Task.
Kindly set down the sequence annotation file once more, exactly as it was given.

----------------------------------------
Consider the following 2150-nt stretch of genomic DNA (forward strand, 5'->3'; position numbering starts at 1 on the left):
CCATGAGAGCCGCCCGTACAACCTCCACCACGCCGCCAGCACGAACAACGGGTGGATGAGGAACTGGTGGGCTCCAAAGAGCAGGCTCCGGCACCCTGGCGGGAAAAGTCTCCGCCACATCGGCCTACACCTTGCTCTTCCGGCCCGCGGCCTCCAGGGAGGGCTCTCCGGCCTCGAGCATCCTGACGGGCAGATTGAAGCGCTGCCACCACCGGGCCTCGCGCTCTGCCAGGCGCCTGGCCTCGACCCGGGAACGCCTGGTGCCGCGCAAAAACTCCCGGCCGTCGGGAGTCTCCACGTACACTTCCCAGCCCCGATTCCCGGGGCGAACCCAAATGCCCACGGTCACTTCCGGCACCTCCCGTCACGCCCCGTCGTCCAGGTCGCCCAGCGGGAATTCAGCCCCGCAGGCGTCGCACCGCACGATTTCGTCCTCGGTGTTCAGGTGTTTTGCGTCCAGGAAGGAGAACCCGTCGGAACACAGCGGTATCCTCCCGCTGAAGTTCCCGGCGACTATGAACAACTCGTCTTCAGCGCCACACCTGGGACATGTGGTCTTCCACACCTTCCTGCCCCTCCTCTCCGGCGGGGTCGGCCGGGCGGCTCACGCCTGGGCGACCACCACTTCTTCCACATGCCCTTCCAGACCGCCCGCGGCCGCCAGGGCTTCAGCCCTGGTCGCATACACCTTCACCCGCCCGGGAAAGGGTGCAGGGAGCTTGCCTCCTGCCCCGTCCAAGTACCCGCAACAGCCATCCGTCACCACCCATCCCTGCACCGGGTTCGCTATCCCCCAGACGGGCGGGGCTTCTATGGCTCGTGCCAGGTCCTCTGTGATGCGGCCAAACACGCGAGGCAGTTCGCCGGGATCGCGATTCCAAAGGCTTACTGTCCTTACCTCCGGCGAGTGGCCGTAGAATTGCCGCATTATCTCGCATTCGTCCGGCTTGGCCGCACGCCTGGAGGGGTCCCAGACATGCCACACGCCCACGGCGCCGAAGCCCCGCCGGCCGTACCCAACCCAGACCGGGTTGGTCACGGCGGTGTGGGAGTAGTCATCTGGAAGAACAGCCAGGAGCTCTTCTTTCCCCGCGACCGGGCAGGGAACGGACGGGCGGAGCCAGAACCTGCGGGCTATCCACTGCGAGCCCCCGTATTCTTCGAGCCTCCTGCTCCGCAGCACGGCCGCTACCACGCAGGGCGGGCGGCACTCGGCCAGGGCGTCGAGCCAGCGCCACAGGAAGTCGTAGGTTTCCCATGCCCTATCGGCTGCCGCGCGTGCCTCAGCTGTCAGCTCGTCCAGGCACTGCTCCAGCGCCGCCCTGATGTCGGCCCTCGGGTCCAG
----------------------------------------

Consider the following 2150-nt stretch of genomic DNA (forward strand, 5'->3'; position numbering starts at 1 on the left):
CCATGAGAGCCGCCCGTACAACCTCCACCACGCCGCCAGCACGAACAACGGGTGGATGAGGAACTGGTGGGCTCCAAAGAGCAGGCTCCGGCACCCTGGCGGGAAAAGTCTCCGCCACATCGGCCTACACCTTGCTCTTCCGGCCCGCGGCCTCCAGGGAGGGCTCTCCGGCCTCGAGCATCCTGACGGGCAGATTGAAGCGCTGCCACCACCGGGCCTCGCGCTCTGCCAGGCGCCTGGCCTCGACCCGGGAACGCCTGGTGCCGCGCAAAAACTCCCGGCCGTCGGGAGTCTCCACGTACACTTCCCAGCCCCGATTCCCGGGGCGAACCCAAATGCCCACGGTCACTTCCGGCACCTCCCGTCACGCCCCGTCGTCCAGGTCGCCCAGCGGGAATTCAGCCCCGCAGGCGTCGCACCGCACGATTTCGTCCTCGGTGTTCAGGTGTTTTGCGTCCAGGAAGGAGAACCCGTCGGAACACAGCGGTATCCTCCCGCTGAAGTTCCCGGCGACTATGAACAACTCGTCTTCAGCGCCACACCTGGGACATGTGGTCTTCCACACCTTCCTGCCCCTCCTCTCCGGCGGGGTCGGCCGGGCGGCTCACGCCTGGGCGACCACCACTTCTTCCACATGCCCTTCCAGACCGCCCGCGGCCGCCAGGGCTTCAGCCCTGGTCGCATACACCTTCACCCGCCCGGGAAAGGGTGCAGGGAGCTTGCCTCCTGCCCCGTCCAAGTACCCGCAACAGCCATCCGTCACCACCCATCCCTGCACCGGGTTCGCTATCCCCCAGACGGGCGGGGCTTCTATGGCTCGTGCCAGGTCCTCTGTGATGCGGCCAAACACGCGAGGCAGTTCGCCGGGATCGCGATTCCAAAGGCTTACTGTCCTTACCTCCGGCGAGTGGCCGTAGAATTGCCGCATTATCTCGCATTCGTCCGGCTTGGCCGCACGCCTGGAGGGGTCCCAGACATGCCACACGCCCACGGCGCCGAAGCCCCGCCGGCCGTACCCAACCCAGACCGGGTTGGTCACGGCGGTGTGGGAGTAGTCATCTGGAAGAACAGCCAGGAGCTCTTCTTTCCCCGCGACCGGGCAGGGAACGGACGGGCGGAGCCAGAACCTGCGGGCTATCCACTGCGAGCCCCCGTATTCTTCGAGCCTCCTGCTCCGCAGCACGGCCGCTACCACGCAGGGCGGGCGGCACTCGGCCAGGGCGTCGAGCCAGCGCCACAGGAAGTCGTAGGTTTCCCATGCCCTATCGGCTGCCGCGCGTGCCTCAGCTGTCAGCTCGTCCAGGCACTGCTCCAGCGCCGCCCTGATGTCGGCCCTCGGGTCCAG